He might be right. None of that stuff gets released until after the grand jury has made its decision. Emotions understandably run high in these cases, but if you're angry about a grand jury decision based on what the media has told you, it's important to keep in mind that you might not have any of the facts, let alone all of them.
In the news, having nothing to report is no excuse for not reporting if you want to keep your job.
Serving On A Grand Jury Will Break Your Heart
One of the hardest parts for Steve was interviewing the parents of the victim. "I can't even write about this without crying," he says. "To lose a child like that and to have circumstances around their death kept secret from you for that long is impossible for me to justify."
If anything, Steve had begun to identify with the victim to a haunting degree. "'Suicide by cop' is a term we're all familiar with," he says. "I used to flippantly write off the victims in these stories as somehow being cowardly. Before hearing this case, I felt like when someone did what [the victim] did, not only were the police justified, but the victim deserved what they got ... [But] I've lived with anxiety and depression most of my life. If I didn't have the support network I have in my life, it could just as easily have been me."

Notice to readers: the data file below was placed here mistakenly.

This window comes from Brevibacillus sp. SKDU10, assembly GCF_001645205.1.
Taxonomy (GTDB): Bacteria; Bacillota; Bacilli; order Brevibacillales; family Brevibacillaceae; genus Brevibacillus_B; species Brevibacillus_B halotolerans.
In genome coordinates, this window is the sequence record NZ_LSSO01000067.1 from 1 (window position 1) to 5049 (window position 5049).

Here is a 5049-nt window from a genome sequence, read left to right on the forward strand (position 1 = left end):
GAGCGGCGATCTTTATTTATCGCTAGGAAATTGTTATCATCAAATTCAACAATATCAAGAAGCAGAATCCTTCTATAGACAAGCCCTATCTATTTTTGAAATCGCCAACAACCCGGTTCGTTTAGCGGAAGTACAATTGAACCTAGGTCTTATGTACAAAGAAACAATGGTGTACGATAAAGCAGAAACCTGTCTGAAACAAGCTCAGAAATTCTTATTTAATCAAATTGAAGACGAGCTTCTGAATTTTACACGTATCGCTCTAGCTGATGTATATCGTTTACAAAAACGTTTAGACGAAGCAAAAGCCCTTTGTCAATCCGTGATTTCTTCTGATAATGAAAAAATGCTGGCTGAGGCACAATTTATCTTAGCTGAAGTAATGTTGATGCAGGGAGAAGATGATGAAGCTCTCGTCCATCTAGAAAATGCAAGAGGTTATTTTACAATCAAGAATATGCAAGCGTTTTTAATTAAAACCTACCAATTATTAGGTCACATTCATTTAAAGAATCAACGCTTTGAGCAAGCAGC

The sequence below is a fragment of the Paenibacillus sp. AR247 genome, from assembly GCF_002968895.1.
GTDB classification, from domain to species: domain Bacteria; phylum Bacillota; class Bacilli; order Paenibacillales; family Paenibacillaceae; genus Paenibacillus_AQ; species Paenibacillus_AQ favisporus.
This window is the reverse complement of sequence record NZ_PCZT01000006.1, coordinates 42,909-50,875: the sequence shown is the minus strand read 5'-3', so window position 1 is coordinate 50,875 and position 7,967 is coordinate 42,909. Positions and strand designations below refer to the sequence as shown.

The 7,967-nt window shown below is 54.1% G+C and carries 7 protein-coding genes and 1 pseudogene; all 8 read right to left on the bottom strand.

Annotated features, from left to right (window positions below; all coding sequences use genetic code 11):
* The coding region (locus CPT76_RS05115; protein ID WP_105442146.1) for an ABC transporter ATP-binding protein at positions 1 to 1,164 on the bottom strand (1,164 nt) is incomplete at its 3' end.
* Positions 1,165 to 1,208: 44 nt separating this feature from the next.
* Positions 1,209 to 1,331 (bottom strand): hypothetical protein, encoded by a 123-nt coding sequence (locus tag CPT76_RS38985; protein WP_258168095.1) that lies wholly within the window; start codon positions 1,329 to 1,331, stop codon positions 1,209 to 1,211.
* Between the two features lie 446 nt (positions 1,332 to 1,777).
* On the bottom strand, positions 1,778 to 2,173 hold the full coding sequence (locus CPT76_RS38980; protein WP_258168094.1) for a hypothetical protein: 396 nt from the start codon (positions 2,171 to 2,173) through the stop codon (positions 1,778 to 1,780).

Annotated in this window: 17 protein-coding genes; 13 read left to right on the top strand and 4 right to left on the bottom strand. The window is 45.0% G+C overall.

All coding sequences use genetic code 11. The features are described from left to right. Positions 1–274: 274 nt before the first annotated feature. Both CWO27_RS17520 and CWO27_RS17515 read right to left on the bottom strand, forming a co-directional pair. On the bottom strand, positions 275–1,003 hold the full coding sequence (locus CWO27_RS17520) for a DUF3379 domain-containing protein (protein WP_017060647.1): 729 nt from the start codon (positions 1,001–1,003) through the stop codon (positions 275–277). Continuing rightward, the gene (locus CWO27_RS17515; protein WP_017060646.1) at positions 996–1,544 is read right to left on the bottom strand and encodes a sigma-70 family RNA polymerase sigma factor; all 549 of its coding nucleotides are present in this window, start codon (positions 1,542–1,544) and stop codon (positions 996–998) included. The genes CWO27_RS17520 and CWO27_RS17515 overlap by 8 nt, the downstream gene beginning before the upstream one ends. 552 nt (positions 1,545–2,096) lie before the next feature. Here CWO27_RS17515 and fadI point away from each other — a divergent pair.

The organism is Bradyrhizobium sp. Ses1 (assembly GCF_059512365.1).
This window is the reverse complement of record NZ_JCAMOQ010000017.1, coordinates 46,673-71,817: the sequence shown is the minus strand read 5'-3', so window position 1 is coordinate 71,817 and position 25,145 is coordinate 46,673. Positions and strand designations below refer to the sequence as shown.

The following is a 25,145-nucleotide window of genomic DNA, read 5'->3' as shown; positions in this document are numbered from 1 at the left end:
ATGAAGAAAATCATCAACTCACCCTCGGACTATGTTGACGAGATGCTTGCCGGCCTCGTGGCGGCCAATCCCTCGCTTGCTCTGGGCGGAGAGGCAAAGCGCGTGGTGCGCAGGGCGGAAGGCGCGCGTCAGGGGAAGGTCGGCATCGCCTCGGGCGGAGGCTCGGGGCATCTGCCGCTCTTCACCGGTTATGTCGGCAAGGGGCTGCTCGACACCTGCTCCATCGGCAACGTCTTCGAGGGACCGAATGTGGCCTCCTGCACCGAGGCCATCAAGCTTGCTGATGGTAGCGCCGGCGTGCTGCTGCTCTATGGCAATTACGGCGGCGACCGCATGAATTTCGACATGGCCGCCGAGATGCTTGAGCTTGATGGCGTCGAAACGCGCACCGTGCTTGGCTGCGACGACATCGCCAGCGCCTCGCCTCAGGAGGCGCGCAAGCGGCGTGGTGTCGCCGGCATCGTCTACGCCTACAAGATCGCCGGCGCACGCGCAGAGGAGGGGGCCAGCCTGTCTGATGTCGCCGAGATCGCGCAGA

No one likes to think about how little goes into making that final big decision.
Then the victim's mother "caught [up] on the way out, and we talked a bit."
While careful to avoid discussing the case with her, he felt obligated to try to comfort her. "I told her that I was really sorry she had to wait this long, and that I wished I could tell her more about what the officers said and what they'd done, because it was clear she felt like something was wrong. She had suspicions ... It felt like if she had gotten the chance to talk to people, she would have known, and she would not be going the way she was going," Steve said, referring to comments she'd made to the press.
Police Protocol Is Nothing Like The Movies
"The subject of 'Why did they shoot so much?' came up," Steve told us. "I'm sure Cracked has written about it before, but there's a disconnect between what people think happens when you get shot and what actually happens. I apologize for the bluntness here, but there's no sensitive way to talk about this. In general, it takes people a long time to die after being shot, and if they're not dead, they can generally shoot back. This is why police are trained to keep shooting until the threat is removed."
Watching Bruce Willis machine gun his way through a crowd kinda leads you to forget that 95 percent of gunshots are survivable.
You'd think "lying in a pool of blood" is a good place to put that bar, but "the definition of 'threat is removed' varies," Steve said. "As an example, if someone has a gun pointed at someone, they're a threat until they let go of the gun ... [I've] heard stories I'm sure all cops hear during their training. Stories where someone takes a shot through the heart and keeps fighting back for over a minute. Stories where someone is shot in the chest, drops their weapon, and proceeds to chew out the cop that shot them until paramedics arrive."